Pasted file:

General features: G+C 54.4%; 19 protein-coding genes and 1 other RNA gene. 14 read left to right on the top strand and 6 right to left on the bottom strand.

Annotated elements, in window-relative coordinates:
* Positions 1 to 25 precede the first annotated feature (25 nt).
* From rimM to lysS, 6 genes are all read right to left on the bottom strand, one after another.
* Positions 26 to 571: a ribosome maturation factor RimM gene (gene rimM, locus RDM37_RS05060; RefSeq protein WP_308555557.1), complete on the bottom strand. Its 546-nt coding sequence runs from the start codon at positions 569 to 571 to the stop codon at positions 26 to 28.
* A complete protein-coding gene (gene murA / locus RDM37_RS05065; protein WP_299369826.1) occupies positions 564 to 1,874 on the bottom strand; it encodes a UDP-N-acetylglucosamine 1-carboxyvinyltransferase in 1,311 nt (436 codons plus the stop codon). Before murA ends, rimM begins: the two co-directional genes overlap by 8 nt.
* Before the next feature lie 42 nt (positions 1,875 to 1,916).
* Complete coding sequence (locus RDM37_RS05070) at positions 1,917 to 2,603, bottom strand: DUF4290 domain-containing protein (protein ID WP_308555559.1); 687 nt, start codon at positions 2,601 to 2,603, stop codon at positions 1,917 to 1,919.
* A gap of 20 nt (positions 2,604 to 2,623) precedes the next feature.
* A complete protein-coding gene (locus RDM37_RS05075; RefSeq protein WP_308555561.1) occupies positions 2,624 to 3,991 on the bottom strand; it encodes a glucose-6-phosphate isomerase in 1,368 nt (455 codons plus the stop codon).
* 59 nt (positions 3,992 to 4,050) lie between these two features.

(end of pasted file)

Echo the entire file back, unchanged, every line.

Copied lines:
General features: G+C 54.4%; 19 protein-coding genes and 1 other RNA gene. 14 read left to right on the top strand and 6 right to left on the bottom strand.

Annotated elements, in window-relative coordinates:
* Positions 1 to 25 precede the first annotated feature (25 nt).
* From rimM to lysS, 6 genes are all read right to left on the bottom strand, one after another.
* Positions 26 to 571: a ribosome maturation factor RimM gene (gene rimM, locus RDM37_RS05060; RefSeq protein WP_308555557.1), complete on the bottom strand. Its 546-nt coding sequence runs from the start codon at positions 569 to 571 to the stop codon at positions 26 to 28.
* A complete protein-coding gene (gene murA / locus RDM37_RS05065; protein WP_299369826.1) occupies positions 564 to 1,874 on the bottom strand; it encodes a UDP-N-acetylglucosamine 1-carboxyvinyltransferase in 1,311 nt (436 codons plus the stop codon). Before murA ends, rimM begins: the two co-directional genes overlap by 8 nt.
* Before the next feature lie 42 nt (positions 1,875 to 1,916).
* Complete coding sequence (locus RDM37_RS05070) at positions 1,917 to 2,603, bottom strand: DUF4290 domain-containing protein (protein ID WP_308555559.1); 687 nt, start codon at positions 2,601 to 2,603, stop codon at positions 1,917 to 1,919.
* A gap of 20 nt (positions 2,604 to 2,623) precedes the next feature.
* A complete protein-coding gene (locus RDM37_RS05075; RefSeq protein WP_308555561.1) occupies positions 2,624 to 3,991 on the bottom strand; it encodes a glucose-6-phosphate isomerase in 1,368 nt (455 codons plus the stop codon).
* 59 nt (positions 3,992 to 4,050) lie between these two features.